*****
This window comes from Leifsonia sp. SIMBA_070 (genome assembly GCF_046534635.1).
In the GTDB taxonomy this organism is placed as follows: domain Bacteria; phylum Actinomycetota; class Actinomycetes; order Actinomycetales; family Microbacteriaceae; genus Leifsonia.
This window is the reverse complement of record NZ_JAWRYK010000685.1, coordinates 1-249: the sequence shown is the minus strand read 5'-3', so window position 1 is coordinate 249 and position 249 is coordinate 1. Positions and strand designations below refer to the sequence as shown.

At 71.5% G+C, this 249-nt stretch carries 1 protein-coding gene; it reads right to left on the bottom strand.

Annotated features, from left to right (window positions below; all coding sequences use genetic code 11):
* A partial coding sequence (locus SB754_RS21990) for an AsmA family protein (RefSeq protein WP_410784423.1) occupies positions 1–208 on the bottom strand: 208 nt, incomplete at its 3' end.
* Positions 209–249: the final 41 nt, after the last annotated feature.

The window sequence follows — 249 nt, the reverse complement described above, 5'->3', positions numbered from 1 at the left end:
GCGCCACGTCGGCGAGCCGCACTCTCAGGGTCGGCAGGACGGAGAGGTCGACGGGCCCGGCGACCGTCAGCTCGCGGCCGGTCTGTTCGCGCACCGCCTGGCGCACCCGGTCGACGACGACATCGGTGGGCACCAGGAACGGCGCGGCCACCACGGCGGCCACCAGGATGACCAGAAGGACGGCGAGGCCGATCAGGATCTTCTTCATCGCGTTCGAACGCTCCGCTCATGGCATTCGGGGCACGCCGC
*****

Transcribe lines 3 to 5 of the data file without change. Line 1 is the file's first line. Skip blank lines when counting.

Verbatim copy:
This window is the reverse complement of record NZ_JAWRYK010000685.1, coordinates 1-249: the sequence shown is the minus strand read 5'-3', so window position 1 is coordinate 249 and position 249 is coordinate 1. Positions and strand designations below refer to the sequence as shown.

At 71.5% G+C, this 249-nt stretch carries 1 protein-coding gene; it reads right to left on the bottom strand.

Annotated features, from left to right (window positions below; all coding sequences use genetic code 11):